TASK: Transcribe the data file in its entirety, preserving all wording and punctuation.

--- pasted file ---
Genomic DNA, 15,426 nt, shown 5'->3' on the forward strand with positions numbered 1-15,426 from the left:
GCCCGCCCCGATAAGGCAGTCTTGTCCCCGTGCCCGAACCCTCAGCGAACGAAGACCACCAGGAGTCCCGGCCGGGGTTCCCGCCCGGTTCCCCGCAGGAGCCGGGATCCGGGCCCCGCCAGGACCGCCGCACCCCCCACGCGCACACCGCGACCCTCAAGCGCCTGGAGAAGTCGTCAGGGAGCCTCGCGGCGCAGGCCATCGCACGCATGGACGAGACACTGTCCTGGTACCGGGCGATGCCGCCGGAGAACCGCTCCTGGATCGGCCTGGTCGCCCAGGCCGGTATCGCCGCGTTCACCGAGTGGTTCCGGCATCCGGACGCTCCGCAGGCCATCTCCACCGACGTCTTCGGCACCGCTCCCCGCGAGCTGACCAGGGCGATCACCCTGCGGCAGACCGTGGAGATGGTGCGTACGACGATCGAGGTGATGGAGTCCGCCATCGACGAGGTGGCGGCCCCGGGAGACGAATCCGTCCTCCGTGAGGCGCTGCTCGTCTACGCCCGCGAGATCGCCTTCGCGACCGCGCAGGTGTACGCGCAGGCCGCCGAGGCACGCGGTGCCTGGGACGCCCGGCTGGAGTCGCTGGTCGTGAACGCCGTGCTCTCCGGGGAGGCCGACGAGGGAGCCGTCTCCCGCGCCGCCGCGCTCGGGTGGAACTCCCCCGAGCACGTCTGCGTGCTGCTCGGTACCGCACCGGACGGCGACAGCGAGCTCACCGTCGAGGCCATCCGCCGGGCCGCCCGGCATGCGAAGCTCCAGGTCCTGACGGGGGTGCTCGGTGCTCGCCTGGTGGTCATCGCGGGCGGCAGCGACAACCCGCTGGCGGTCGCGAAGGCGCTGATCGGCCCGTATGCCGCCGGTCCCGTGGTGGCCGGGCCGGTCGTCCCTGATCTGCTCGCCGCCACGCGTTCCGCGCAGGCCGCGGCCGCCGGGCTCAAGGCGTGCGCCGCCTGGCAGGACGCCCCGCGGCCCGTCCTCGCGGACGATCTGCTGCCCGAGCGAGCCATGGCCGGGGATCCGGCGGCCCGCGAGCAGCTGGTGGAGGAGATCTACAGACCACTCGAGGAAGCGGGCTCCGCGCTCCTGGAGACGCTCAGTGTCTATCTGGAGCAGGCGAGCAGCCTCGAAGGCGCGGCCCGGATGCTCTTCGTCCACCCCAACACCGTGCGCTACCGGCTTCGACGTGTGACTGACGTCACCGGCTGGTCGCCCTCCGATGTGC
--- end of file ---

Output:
Genomic DNA, 15,426 nt, shown 5'->3' on the forward strand with positions numbered 1-15,426 from the left:
GCCCGCCCCGATAAGGCAGTCTTGTCCCCGTGCCCGAACCCTCAGCGAACGAAGACCACCAGGAGTCCCGGCCGGGGTTCCCGCCCGGTTCCCCGCAGGAGCCGGGATCCGGGCCCCGCCAGGACCGCCGCACCCCCCACGCGCACACCGCGACCCTCAAGCGCCTGGAGAAGTCGTCAGGGAGCCTCGCGGCGCAGGCCATCGCACGCATGGACGAGACACTGTCCTGGTACCGGGCGATGCCGCCGGAGAACCGCTCCTGGATCGGCCTGGTCGCCCAGGCCGGTATCGCCGCGTTCACCGAGTGGTTCCGGCATCCGGACGCTCCGCAGGCCATCTCCACCGACGTCTTCGGCACCGCTCCCCGCGAGCTGACCAGGGCGATCACCCTGCGGCAGACCGTGGAGATGGTGCGTACGACGATCGAGGTGATGGAGTCCGCCATCGACGAGGTGGCGGCCCCGGGAGACGAATCCGTCCTCCGTGAGGCGCTGCTCGTCTACGCCCGCGAGATCGCCTTCGCGACCGCGCAGGTGTACGCGCAGGCCGCCGAGGCACGCGGTGCCTGGGACGCCCGGCTGGAGTCGCTGGTCGTGAACGCCGTGCTCTCCGGGGAGGCCGACGAGGGAGCCGTCTCCCGCGCCGCCGCGCTCGGGTGGAACTCCCCCGAGCACGTCTGCGTGCTGCTCGGTACCGCACCGGACGGCGACAGCGAGCTCACCGTCGAGGCCATCCGCCGGGCCGCCCGGCATGCGAAGCTCCAGGTCCTGACGGGGGTGCTCGGTGCTCGCCTGGTGGTCATCGCGGGCGGCAGCGACAACCCGCTGGCGGTCGCGAAGGCGCTGATCGGCCCGTATGCCGCCGGTCCCGTGGTGGCCGGGCCGGTCGTCCCTGATCTGCTCGCCGCCACGCGTTCCGCGCAGGCCGCGGCCGCCGGGCTCAAGGCGTGCGCCGCCTGGCAGGACGCCCCGCGGCCCGTCCTCGCGGACGATCTGCTGCCCGAGCGAGCCATGGCCGGGGATCCGGCGGCCCGCGAGCAGCTGGTGGAGGAGATCTACAGACCACTCGAGGAAGCGGGCTCCGCGCTCCTGGAGACGCTCAGTGTCTATCTGGAGCAGGCGAGCAGCCTCGAAGGCGCGGCCCGGATGCTCTTCGTCCACCCCAACACCGTGCGCTACCGGCTTCGACGTGTGACTGACGTCACCGGCTGGTCGCCCTCCGATGTGC